Modern wines in a historic setting

A French winemaker known as the “professor” has created impressive wines in a lesser-known area of the Loire. For publication in the week starting Monday 4 April 2016.

Frédéric Brochet has been passionate about wine for as long as he can remember. He produced his first wine aged 11 with two small tanks and three oak barrels.

In 1995, at the age of 23 and during the first year of his PhD studies in winemaking and vine-growing, he created Domaine Ampelidae at the family’s estate. He describes it as “the perfect association between my rural roots and my scientific pursuit of knowledge”. The estate’s name comes from the Greek “ampelos” meaning vine.

Frédéric flirted for a while with the idea of becoming an academic based on his range of qualifications, publications and scholarships – he completed his doctorate – but realised his heart was among the vines.

His passion for wine started early: “As a child, I remember family meals and perfumes. As a teenager, I discovered the magic of science and the wide range of [scientific] knowledge,” he writes on his web site. From the age of 14 Frédéric started keeping a cellar book of his family’s homemade wines and spent his weekends and school holidays tending vines in the little-known area of Marigny-Brizay in the Loire.

Frédéric describes his centre of gravity as the “terroir of Marigny”. The village of Marigny-Brizay has nine castles, built during the period of expansion of the wine business in the Middle Ages, more than 1,000 years ago. Ampelidae currently works with five domaines in the area, the eldest among them Manoir de Lavauguyot, one of several estates built in the fourteenth century on the route of the Pilgrims Way to Saint-Jacques de Compostelle.

The cellar contains a huge cave carved by monks from the nearby Notre Dame de Poitiers cathedral. It is believed to have been a place of worship for more than 1,000 years. During the 19th century Rodolphe Salis, the founder of the famous Parisian cabaret le Chat-Noir, spent much time there. After Salis’s death in 1897 his heirs called the wines of the estate Vins du Chat Noir and kept the label, one of the best known in France.

Ampelidae has a range of vineyards surrounding the Manoir of Lavauguyot and the Château des Roches in Marigny-Brizay. Wines come from about 115 hectares of vines. Many of the vineyards are organic.“All the different kinds of terroir are as much an expression of the grape varieties which make our range of wines so rich and diversified,” Frédéric writes on the estate’s web site. “Thanks to the geological structure of the vineyards we can work with various grape varieties such as Sauvignon Blanc and Sauvignon Gris, Pinot Noir as well as the two Cabernets.”

Ampelidae has five tiers of wines. Top of the range are the Grand Vins: single varieties of Sauvignon Blanc (Le S), Chardonnay (Le C), Cabernet Franc (Le K) and Pinot Noir (PN 1328). The current release is the 2014 vintage. The Chardonnay was recently voted the best chardonnay in France outside of Burgundy.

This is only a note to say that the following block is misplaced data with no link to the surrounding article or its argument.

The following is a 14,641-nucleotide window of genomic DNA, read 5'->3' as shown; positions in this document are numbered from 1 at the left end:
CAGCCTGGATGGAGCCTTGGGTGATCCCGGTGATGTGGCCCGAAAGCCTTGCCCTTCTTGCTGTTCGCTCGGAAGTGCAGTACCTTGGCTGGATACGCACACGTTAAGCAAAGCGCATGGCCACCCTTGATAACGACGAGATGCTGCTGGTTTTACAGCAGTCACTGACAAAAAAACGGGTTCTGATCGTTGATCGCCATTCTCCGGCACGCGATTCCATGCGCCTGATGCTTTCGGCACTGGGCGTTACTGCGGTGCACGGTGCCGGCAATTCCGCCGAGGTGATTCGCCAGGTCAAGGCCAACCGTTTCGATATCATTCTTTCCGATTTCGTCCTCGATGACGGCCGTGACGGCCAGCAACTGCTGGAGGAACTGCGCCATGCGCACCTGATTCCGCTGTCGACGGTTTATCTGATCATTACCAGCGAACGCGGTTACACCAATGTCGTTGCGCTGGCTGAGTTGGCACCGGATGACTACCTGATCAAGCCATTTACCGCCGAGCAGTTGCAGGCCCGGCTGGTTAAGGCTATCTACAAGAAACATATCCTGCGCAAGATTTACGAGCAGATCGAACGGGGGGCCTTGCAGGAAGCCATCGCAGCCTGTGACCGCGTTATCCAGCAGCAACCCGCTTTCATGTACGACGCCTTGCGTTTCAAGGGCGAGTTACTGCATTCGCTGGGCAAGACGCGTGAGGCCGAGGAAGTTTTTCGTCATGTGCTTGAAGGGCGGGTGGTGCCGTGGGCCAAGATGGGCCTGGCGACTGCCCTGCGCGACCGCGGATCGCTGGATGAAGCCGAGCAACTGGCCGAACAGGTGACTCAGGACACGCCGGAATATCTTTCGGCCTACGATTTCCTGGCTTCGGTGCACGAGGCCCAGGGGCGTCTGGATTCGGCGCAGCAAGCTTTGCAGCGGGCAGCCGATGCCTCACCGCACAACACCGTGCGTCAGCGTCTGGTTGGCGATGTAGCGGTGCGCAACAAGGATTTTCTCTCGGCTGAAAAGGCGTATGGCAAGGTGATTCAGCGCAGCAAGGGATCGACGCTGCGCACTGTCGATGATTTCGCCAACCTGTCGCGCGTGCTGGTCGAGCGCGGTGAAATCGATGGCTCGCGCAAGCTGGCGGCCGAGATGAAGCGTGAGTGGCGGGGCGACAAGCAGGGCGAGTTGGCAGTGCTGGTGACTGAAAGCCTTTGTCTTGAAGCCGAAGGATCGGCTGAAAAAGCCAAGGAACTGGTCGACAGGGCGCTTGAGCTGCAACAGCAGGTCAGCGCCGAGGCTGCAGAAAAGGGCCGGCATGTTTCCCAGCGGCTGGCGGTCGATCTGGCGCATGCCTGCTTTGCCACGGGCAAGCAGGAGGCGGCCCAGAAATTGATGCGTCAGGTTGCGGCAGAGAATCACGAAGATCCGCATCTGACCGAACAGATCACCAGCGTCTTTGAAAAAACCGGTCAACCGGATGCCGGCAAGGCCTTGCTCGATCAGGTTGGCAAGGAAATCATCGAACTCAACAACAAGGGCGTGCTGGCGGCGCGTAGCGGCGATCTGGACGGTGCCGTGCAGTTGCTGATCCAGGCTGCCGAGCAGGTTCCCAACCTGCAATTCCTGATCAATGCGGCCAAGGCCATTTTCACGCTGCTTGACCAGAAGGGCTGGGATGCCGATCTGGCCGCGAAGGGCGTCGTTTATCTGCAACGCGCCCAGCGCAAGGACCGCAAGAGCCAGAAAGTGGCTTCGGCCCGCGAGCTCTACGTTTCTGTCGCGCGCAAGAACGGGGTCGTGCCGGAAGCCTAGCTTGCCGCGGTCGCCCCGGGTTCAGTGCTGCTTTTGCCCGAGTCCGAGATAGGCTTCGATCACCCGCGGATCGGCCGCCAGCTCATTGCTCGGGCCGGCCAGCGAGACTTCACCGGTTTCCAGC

Frédéric associates herbs and animals with each wine. Thus the Sauvignon Blanc connects with the lemon essence of citronelle and the feline smoothness of the cat; the Chardonnay with banana sage and the bee; Cabernet Franc with violets and the stone curlew, and Pinot Noir with strawberries and the lark.

Frédéric says PN 1328 is “getting better every year”. It is a beautifully subtle and smooth wine that exudes sophistication and has a majestic length. The name comes from a combination of the initials of the variety and the number of the parcel of vines inherited by the family in 1809, though the current wine is made from vines planted in 1981.

By contrast the 2014 Le K is robust with masses of black fruit like blackcurrant, plums and a touch of coffee. It would be ideal with big meat dishes. It is a blend of Cabernet Franc and Cabernet Sauvignon. The wine spends between 12 and 18 months in new oak, depending on the vintage, and is the most powerful wine from the domaine.

The second tier are called Brochet and contain the winemaker’s signature as their label, a stylised B. These are excellent wines. Two of the wines, from Chenin Blanc, are made in another area of the Loire that specialises in the slightly sweeter style of this wine. The 2014 Brochet Quart de Chaume is luscious and golden in the glass and would match strong blue cheeses well.

The Marigny-Neuf range, available for 8 Euro at the cellar, represent exceptional value for money. The 2015 Sauvignon Blanc is one of the most pungent and pleasant wines of this variety we have tried in the past year. It is easy to understand why it is the company’s best selling wine, with its zingy acidity and pure fruit. As Frédéric noted on his web site “despite being beautifully dressed, it has a bit of bite”. It pairs wonderfully with goat’s cheese.

Almost a third of all the estate’s vines are Sauvignon Blanc and this grape is available in all tiers. The 2014 Trilogie is a collection of three wines made with this grape and represents the spectrum of flavours and nuances that a winemaker can achieve with this varietal.

Frédéric’s fifth group of wines is a pair of non-vintage sparklings: Armance B Blanc is made from Chardonnay and is zesty and mouth-filling. Armance B Rose is made from Gamay and Cabernet Sauvignon and is more structured and concise, with lashings of zingy strawberry aromas.

Ampelidae is an entrepreneurial company. Its brochure offers a range of activities for the public, including the chance to be a “winemaker for the day” for 400 Euro. Accommodation and meals are available in a range of styles and prices. The company exports to China, Japan, the Philippines and Sweden.

Words: 957

Categories: France, Not home, wine

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